Environmental Depletion, Governance and Conflict
AbstractThe link between natural resource dependence and internal conflict has been approached from a variety of angles in a large and growing interdisciplinary literature. While there is an expanding consensus as to what matters the most for such intra-state violence episodes, the feasibility - discontent dichotomy still appears to characterize a disciplinary divide between economists and political scientists. This paper attempts to help bridge the gap by allowing for both intrinsic and extrinsic motivations of potential rebels. Simple non-cooperative bargaining yields a nonlinear impact of regulatory quality on the likelihood of conflict and shows that corruption and resource depletion jointly affect the outcome. The empirical analysis that follows looks at the effect of environmental depletion and government corruption on the emergence of civil conflicts using a large panel dataset. Resource depletion, the quality of governance and their interaction are found to be significant determinants of civil conflictincidence. Results are robust to several steps taken to address potential endogeneity concerns.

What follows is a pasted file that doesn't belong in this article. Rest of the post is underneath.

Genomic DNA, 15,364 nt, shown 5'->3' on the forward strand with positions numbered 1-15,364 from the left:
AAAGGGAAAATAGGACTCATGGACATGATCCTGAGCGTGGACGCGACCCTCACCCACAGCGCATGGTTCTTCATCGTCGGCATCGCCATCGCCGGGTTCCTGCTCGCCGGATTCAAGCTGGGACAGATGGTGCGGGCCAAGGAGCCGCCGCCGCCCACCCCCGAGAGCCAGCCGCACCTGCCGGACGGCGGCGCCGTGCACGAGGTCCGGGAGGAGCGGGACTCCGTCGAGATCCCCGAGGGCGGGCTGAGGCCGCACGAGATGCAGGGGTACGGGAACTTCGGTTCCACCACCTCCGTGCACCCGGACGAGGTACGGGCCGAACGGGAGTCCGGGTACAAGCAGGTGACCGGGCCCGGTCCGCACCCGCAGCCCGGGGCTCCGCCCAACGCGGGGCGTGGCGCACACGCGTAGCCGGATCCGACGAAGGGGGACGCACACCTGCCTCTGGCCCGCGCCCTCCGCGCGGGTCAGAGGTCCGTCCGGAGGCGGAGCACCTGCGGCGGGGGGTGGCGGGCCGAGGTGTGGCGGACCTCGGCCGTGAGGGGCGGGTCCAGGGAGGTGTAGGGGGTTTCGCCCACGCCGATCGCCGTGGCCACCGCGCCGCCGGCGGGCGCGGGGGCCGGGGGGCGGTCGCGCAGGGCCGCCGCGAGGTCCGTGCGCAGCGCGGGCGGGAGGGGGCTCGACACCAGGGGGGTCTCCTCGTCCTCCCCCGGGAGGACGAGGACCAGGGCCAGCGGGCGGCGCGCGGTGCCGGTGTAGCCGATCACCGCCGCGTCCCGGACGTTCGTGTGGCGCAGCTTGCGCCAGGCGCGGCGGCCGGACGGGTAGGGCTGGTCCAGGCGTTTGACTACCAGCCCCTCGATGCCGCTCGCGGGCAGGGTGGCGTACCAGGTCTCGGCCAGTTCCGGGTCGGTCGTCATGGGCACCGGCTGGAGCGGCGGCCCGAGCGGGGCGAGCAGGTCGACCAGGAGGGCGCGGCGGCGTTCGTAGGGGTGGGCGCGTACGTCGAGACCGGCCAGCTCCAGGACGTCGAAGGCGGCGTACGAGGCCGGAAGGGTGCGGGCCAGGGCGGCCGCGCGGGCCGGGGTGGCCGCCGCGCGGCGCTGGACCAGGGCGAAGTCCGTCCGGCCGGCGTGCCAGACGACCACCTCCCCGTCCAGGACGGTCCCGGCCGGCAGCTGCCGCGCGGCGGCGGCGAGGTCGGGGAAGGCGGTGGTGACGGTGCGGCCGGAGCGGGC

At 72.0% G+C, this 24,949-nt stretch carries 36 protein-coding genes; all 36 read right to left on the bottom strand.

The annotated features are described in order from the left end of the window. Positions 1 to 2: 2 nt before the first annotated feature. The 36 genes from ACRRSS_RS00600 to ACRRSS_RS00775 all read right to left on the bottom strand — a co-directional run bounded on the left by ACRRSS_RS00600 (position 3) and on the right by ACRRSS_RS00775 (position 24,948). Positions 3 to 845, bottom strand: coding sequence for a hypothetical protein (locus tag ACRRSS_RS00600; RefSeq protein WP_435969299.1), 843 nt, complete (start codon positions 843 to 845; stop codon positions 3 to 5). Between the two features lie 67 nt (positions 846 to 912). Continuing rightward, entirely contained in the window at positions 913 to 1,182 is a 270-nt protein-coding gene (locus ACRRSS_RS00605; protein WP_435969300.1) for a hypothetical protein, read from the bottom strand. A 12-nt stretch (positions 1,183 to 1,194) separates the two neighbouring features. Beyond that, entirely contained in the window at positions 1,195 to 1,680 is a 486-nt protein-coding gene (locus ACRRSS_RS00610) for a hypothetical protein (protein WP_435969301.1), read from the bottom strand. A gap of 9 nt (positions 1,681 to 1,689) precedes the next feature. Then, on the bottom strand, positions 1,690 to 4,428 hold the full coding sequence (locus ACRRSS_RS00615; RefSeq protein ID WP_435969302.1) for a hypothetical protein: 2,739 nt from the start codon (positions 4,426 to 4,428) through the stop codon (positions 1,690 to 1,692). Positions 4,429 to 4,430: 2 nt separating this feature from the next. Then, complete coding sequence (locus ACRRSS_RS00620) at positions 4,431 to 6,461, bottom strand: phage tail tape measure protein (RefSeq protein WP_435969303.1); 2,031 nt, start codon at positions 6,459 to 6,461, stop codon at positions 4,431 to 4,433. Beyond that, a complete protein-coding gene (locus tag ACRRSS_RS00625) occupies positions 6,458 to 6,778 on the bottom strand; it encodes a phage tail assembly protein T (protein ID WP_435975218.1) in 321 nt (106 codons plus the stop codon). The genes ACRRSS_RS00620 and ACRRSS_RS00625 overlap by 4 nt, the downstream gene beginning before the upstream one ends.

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Bibliographic InfoPaper provided by University of Waterloo, Department of Economics in its series Working Papers with number 1007.
Length: 41 pages
Date of creation: May 2010
Date of revision: May 2010
Other versions of this item:
- Q27 - Agricultural and Natural Resource Economics; Environmental and Ecological Economics - - Renewable Resources and Conservation - - - Issues in International Trade
- Q56 - Agricultural and Natural Resource Economics; Environmental and Ecological Economics - - Environmental Economics - - - Environment and Development; Environment and Trade; Sustainability; Environmental Accounts and Accounting; Environmental Equity; Population Growth
- D74 - Microeconomics - - Analysis of Collective Decision-Making - - - Conflict; Conflict Resolution; Alliances
- H56 - Public Economics - - National Government Expenditures and Related Policies - - - National Security and War
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